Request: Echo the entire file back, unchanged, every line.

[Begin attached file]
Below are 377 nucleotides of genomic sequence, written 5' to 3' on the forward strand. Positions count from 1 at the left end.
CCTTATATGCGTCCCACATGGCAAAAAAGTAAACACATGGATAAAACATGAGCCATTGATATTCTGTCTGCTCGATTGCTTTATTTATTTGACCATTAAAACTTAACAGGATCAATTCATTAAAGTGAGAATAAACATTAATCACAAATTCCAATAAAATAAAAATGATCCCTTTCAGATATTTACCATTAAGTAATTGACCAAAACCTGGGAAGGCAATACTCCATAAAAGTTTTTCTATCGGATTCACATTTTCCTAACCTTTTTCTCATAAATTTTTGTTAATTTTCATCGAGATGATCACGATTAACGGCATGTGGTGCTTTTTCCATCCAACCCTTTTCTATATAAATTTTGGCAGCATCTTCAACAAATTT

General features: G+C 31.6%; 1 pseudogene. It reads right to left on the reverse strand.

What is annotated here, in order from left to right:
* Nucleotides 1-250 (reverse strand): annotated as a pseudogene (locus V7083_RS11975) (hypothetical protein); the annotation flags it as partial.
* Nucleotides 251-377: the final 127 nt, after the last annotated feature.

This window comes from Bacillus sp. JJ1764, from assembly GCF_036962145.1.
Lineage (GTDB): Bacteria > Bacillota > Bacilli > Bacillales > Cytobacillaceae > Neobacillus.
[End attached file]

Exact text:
Below are 377 nucleotides of genomic sequence, written 5' to 3' on the forward strand. Positions count from 1 at the left end.
CCTTATATGCGTCCCACATGGCAAAAAAGTAAACACATGGATAAAACATGAGCCATTGATATTCTGTCTGCTCGATTGCTTTATTTATTTGACCATTAAAACTTAACAGGATCAATTCATTAAAGTGAGAATAAACATTAATCACAAATTCCAATAAAATAAAAATGATCCCTTTCAGATATTTACCATTAAGTAATTGACCAAAACCTGGGAAGGCAATACTCCATAAAAGTTTTTCTATCGGATTCACATTTTCCTAACCTTTTTCTCATAAATTTTTGTTAATTTTCATCGAGATGATCACGATTAACGGCATGTGGTGCTTTTTCCATCCAACCCTTTTCTATATAAATTTTGGCAGCATCTTCAACAAATTT

General features: G+C 31.6%; 1 pseudogene. It reads right to left on the reverse strand.

What is annotated here, in order from left to right:
* Nucleotides 1-250 (reverse strand): annotated as a pseudogene (locus V7083_RS11975) (hypothetical protein); the annotation flags it as partial.
* Nucleotides 251-377: the final 127 nt, after the last annotated feature.

This window comes from Bacillus sp. JJ1764, from assembly GCF_036962145.1.
Lineage (GTDB): Bacteria > Bacillota > Bacilli > Bacillales > Cytobacillaceae > Neobacillus.